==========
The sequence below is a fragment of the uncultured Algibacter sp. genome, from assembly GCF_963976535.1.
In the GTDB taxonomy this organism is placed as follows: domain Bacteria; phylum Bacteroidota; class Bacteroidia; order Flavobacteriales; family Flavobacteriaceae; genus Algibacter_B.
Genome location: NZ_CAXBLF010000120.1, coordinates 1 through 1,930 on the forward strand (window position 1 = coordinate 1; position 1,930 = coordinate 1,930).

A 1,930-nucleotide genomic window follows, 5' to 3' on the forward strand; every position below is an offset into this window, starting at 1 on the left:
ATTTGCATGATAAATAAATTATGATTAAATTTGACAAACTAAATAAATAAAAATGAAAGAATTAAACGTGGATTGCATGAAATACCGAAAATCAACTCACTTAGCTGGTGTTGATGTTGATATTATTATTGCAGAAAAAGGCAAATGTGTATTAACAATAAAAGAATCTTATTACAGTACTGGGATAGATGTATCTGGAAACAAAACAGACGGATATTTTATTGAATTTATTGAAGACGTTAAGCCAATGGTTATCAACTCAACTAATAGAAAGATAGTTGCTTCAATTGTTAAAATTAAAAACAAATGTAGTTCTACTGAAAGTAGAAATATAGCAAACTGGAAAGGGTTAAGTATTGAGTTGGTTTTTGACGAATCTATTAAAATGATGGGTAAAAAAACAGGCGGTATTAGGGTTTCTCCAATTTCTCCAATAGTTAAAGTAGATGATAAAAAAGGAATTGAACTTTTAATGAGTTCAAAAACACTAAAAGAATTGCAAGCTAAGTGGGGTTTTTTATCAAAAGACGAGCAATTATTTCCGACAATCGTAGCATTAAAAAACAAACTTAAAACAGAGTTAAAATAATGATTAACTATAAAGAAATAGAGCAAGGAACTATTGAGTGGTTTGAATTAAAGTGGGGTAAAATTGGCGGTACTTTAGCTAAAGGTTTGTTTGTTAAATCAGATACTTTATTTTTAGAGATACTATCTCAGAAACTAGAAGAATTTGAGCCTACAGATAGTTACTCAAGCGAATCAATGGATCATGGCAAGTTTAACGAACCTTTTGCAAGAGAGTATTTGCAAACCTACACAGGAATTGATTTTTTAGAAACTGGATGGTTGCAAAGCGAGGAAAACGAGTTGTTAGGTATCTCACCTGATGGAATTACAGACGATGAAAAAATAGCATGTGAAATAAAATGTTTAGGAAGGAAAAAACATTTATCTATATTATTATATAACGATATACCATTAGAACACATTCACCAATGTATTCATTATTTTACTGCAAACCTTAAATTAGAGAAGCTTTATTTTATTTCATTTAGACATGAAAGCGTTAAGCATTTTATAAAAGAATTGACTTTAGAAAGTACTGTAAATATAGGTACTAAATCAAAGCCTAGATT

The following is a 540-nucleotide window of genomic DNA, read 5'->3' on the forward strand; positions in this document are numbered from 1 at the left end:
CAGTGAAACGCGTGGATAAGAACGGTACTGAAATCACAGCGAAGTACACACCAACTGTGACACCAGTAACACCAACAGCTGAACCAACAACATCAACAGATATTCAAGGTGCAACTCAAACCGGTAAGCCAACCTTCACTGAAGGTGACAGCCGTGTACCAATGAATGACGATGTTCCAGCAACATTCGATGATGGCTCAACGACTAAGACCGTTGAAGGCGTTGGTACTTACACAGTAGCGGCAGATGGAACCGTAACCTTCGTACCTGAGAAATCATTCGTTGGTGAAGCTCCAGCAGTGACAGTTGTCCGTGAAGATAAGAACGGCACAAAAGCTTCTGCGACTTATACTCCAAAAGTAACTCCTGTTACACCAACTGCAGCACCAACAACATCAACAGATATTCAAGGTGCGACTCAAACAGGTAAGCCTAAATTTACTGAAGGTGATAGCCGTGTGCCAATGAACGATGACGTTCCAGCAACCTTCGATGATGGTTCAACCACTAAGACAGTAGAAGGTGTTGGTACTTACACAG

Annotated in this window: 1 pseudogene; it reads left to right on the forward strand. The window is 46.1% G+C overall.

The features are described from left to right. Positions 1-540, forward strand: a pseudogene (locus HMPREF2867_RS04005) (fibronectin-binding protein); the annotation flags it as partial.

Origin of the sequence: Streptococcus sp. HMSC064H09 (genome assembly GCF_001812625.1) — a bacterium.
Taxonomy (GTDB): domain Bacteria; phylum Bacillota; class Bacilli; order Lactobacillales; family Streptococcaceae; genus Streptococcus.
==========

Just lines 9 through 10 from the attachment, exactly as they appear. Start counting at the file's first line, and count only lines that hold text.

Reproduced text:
The features are described from left to right. Positions 1-540, forward strand: a pseudogene (locus HMPREF2867_RS04005) (fibronectin-binding protein); the annotation flags it as partial.

Origin of the sequence: Streptococcus sp. HMSC064H09 (genome assembly GCF_001812625.1) — a bacterium.